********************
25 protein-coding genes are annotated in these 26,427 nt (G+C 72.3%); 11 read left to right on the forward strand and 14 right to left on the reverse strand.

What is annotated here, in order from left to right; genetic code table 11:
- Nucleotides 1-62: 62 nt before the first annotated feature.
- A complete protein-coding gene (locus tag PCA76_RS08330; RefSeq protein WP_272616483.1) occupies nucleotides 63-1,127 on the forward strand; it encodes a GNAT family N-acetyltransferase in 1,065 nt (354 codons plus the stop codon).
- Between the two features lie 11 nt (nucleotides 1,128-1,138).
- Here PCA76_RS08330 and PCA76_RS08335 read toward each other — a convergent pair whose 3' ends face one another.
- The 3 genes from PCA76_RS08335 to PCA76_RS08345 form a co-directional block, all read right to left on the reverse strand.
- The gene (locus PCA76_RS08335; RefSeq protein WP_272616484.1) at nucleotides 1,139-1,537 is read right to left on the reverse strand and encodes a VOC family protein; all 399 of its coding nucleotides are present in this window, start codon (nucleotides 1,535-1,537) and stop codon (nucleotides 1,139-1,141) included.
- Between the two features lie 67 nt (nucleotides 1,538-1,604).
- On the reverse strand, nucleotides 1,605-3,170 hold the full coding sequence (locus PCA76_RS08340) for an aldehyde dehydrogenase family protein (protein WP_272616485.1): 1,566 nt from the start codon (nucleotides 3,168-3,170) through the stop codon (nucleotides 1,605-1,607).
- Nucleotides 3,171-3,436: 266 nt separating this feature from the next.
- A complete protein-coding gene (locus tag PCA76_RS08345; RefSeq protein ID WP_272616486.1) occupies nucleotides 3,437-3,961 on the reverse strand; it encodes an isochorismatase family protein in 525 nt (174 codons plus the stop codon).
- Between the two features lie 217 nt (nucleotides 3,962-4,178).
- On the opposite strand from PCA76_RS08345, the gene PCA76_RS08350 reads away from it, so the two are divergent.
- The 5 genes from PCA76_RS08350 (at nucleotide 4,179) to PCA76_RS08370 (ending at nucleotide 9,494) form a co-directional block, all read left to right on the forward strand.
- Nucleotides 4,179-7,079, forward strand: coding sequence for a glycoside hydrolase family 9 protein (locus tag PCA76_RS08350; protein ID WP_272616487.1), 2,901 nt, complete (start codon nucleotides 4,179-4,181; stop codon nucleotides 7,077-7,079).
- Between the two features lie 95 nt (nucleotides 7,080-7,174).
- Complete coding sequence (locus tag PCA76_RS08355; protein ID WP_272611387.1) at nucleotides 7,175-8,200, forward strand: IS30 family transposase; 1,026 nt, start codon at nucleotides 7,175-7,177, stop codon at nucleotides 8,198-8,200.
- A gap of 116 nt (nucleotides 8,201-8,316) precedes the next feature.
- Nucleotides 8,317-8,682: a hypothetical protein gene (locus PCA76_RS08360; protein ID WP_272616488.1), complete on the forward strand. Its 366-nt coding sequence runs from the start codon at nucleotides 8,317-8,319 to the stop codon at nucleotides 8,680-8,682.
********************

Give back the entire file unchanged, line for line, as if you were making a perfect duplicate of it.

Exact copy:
25 protein-coding genes are annotated in these 26,427 nt (G+C 72.3%); 11 read left to right on the forward strand and 14 right to left on the reverse strand.

What is annotated here, in order from left to right; genetic code table 11:
- Nucleotides 1-62: 62 nt before the first annotated feature.
- A complete protein-coding gene (locus tag PCA76_RS08330; RefSeq protein WP_272616483.1) occupies nucleotides 63-1,127 on the forward strand; it encodes a GNAT family N-acetyltransferase in 1,065 nt (354 codons plus the stop codon).
- Between the two features lie 11 nt (nucleotides 1,128-1,138).
- Here PCA76_RS08330 and PCA76_RS08335 read toward each other — a convergent pair whose 3' ends face one another.
- The 3 genes from PCA76_RS08335 to PCA76_RS08345 form a co-directional block, all read right to left on the reverse strand.
- The gene (locus PCA76_RS08335; RefSeq protein WP_272616484.1) at nucleotides 1,139-1,537 is read right to left on the reverse strand and encodes a VOC family protein; all 399 of its coding nucleotides are present in this window, start codon (nucleotides 1,535-1,537) and stop codon (nucleotides 1,139-1,141) included.
- Between the two features lie 67 nt (nucleotides 1,538-1,604).
- On the reverse strand, nucleotides 1,605-3,170 hold the full coding sequence (locus PCA76_RS08340) for an aldehyde dehydrogenase family protein (protein WP_272616485.1): 1,566 nt from the start codon (nucleotides 3,168-3,170) through the stop codon (nucleotides 1,605-1,607).
- Nucleotides 3,171-3,436: 266 nt separating this feature from the next.
- A complete protein-coding gene (locus tag PCA76_RS08345; RefSeq protein ID WP_272616486.1) occupies nucleotides 3,437-3,961 on the reverse strand; it encodes an isochorismatase family protein in 525 nt (174 codons plus the stop codon).
- Between the two features lie 217 nt (nucleotides 3,962-4,178).
- On the opposite strand from PCA76_RS08345, the gene PCA76_RS08350 reads away from it, so the two are divergent.
- The 5 genes from PCA76_RS08350 (at nucleotide 4,179) to PCA76_RS08370 (ending at nucleotide 9,494) form a co-directional block, all read left to right on the forward strand.
- Nucleotides 4,179-7,079, forward strand: coding sequence for a glycoside hydrolase family 9 protein (locus tag PCA76_RS08350; protein ID WP_272616487.1), 2,901 nt, complete (start codon nucleotides 4,179-4,181; stop codon nucleotides 7,077-7,079).
- Between the two features lie 95 nt (nucleotides 7,080-7,174).
- Complete coding sequence (locus tag PCA76_RS08355; protein ID WP_272611387.1) at nucleotides 7,175-8,200, forward strand: IS30 family transposase; 1,026 nt, start codon at nucleotides 7,175-7,177, stop codon at nucleotides 8,198-8,200.
- A gap of 116 nt (nucleotides 8,201-8,316) precedes the next feature.
- Nucleotides 8,317-8,682: a hypothetical protein gene (locus PCA76_RS08360; protein ID WP_272616488.1), complete on the forward strand. Its 366-nt coding sequence runs from the start codon at nucleotides 8,317-8,319 to the stop codon at nucleotides 8,680-8,682.